Epiphany 2019 (20190107) Celibacy isn't the cause of the church sex-abuse crisis; the priesthood is (20190114) How to save Western civilization - again (20190121) Catholic curricula and the invisibility of Native Americans (20190128) Ministry and Power (20190204) A Document on Human Fraternity Our History The Reflection on the Wrath of God (20190224) Read Just One Speech (20190304) Why the Priesthood Needs Women (20190311) "Honest Rituals" argues for sacrament update (20190325) Stop Calling Me "Father" (20190401) The Sexual Abuse Crisis is not a Crisis (20190408) Palm Sunday 2019 (20190414) What Women Want (20190428) Targeting Pope Francis (20190513) Power Sharing Seen As Essential... (20190520) Pde Francis Dithering... (20190527) When the Sky Didn't Fall... (20190603) The Ancient Diaconate of Women (20190609) Bishop Bransfield and the Misuse of Funds (20190616) When it comes to Church reform... (20190624) We asked Catholic Church women if they... (20190630) Women in Christianity - Free to share their wounds (20190707) Can laypeople lead a parish? (20190714) Civility (2190721) Mary the Magdalen (20190729) Faithful America (20190804) Sacralizing Politics (20190811) Tackle Clericalism First (20190818) Failure Guaranteed (20190826) Divorce, Annulment & Communion (20190901) Human Nature & Human Sexuality (20190909) Climate Change Most Important Life Issue (20190915) Being An Open-Minded Believer (20190923) The Laity Hold the Key (20190929) Be Prophetic (20191013) Are You Satisfied With Priestly Ministry? (20191020) Racism - A Challenge to the Church (20191101) Irish Priests Call for... (20191104)
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Be Prophetic (20191013)

Be Prophetic

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Contemporary Catholic Belief and Action

 

The mission of ARCC is to bring about substantive structural change within the Catholic Church by seeking to institutionalize a collegial understanding of church where decision making is shared and accountability is realized among Catholics of every kind and conditio n.
 
Once people start to believe change is possible,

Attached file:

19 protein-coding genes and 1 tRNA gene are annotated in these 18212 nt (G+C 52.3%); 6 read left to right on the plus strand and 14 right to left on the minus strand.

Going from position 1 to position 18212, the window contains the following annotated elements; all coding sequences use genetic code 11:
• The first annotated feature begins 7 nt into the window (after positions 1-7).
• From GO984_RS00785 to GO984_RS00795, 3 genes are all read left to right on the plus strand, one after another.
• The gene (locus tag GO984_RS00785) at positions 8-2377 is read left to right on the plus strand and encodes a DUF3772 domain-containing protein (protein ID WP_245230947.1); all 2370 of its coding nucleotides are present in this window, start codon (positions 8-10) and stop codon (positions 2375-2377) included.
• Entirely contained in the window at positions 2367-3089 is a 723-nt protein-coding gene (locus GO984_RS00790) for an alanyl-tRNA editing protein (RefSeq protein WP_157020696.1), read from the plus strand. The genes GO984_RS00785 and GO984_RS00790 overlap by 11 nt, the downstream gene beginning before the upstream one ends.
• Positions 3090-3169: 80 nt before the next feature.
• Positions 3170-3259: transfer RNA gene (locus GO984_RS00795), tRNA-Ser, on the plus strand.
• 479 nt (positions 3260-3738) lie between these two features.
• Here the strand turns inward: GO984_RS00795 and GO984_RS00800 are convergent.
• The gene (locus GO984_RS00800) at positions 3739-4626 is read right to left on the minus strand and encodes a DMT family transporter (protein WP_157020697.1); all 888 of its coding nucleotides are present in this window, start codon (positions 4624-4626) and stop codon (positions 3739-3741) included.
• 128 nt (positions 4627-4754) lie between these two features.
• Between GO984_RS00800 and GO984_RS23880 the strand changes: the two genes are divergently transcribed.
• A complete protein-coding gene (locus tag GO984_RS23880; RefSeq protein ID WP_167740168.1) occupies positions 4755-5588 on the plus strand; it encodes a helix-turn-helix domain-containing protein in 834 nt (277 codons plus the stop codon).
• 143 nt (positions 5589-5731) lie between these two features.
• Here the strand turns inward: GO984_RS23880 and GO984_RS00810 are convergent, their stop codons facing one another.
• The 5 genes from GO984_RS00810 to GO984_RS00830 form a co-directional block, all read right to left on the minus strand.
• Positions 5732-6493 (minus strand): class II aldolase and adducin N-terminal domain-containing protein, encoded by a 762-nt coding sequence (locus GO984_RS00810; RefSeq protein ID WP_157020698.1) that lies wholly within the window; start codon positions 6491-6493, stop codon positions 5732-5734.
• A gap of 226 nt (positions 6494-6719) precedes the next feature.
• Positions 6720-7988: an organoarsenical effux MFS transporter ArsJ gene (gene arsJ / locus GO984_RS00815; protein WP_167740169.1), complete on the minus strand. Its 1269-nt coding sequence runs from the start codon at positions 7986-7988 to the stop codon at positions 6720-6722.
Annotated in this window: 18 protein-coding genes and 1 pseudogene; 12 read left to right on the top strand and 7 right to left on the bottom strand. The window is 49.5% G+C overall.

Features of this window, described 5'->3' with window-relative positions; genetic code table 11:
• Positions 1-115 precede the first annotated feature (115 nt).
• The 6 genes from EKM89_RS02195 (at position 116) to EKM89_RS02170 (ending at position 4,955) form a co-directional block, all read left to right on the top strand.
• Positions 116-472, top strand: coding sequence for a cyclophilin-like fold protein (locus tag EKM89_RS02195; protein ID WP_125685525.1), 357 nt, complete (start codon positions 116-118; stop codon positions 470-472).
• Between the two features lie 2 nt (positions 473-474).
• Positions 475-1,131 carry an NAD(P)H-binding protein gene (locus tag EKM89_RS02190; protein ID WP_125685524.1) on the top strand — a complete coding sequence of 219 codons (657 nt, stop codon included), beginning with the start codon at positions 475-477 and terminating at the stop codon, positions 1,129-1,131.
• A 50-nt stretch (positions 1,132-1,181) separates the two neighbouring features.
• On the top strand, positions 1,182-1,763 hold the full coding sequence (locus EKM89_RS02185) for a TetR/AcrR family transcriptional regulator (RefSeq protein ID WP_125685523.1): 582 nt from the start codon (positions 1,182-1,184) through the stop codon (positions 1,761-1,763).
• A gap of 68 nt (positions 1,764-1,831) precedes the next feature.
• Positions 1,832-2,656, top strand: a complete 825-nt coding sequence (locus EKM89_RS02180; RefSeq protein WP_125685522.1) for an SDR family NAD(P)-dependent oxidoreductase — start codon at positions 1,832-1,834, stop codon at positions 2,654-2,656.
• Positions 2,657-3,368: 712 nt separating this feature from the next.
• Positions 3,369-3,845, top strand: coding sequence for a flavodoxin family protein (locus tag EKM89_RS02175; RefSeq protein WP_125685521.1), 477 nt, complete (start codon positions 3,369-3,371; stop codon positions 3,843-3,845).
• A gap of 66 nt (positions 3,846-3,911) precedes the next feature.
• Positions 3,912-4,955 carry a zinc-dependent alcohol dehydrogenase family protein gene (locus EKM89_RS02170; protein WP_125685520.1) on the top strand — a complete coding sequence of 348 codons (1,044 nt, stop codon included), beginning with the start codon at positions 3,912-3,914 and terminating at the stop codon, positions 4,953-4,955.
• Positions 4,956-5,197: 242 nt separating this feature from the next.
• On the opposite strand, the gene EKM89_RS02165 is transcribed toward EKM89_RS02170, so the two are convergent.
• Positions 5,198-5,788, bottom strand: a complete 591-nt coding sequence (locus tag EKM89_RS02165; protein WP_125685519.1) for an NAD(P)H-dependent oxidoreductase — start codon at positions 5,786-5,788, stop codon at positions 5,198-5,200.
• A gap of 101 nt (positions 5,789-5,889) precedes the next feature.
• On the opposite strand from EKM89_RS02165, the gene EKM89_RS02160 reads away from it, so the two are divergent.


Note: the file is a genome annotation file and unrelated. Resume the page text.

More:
the drive to achieve it accelerates. 
                                          -   Patrick Sullivan, ARCC President
 
BE PROPHETIC
John A. Dick, Ph.D., S.T.D. 
 
The gift of prophecy is listed among the gifts of the Spirit in 1 Corinthians 12:10 and Romans 12:6. The Greek word translated "prophesying" or "prophecy" in both passages most properly means to "speak forth."
 
Many people misunderstand the gift of prophecy as the ability to predict the future. Knowing something about the future may sometimes have been an aspect of prophecy; but it is really a gift of proclamation ("forth-telling") and not of prediction ("fore-telling").
 
Prophets and prophetic movements are agents of social change. We need them. We also need to support and take on the prophetic challenge. In my RCC tradition, I greatly value the Roman Catholic Women Priests movement. These ordained women are courageous contemporary prophets.
 
We need prophets in religion and of course in politics and environmental issues. I find Greta Thunberg, the young Swedish environmental activist, a contemporary prophet.
 
Maybe we need to set up formation centers for training prophets, who can be effective change agents....A good parish project for Advent or Lent? A project for youth ministry?
 
I see five qualities necessary for effective prophetic change agents (drawing from the book THE INNOVATOR'S MINDSET, by the Canadian educator George Couros):
 
1. Having a Clear Vision - The change agent does not have to be the person in authority, but does have to have a clear vision and has to be able to clearly communicate that to others. A clear vision does not mean that there is only one way to do things. Having a clear vision means one can draw on the strengths of the people one works with and can help them see that there are many ways to work toward a common objective. Interactive dialogue is important. Know-it-all little dictators are not bonafide change agents.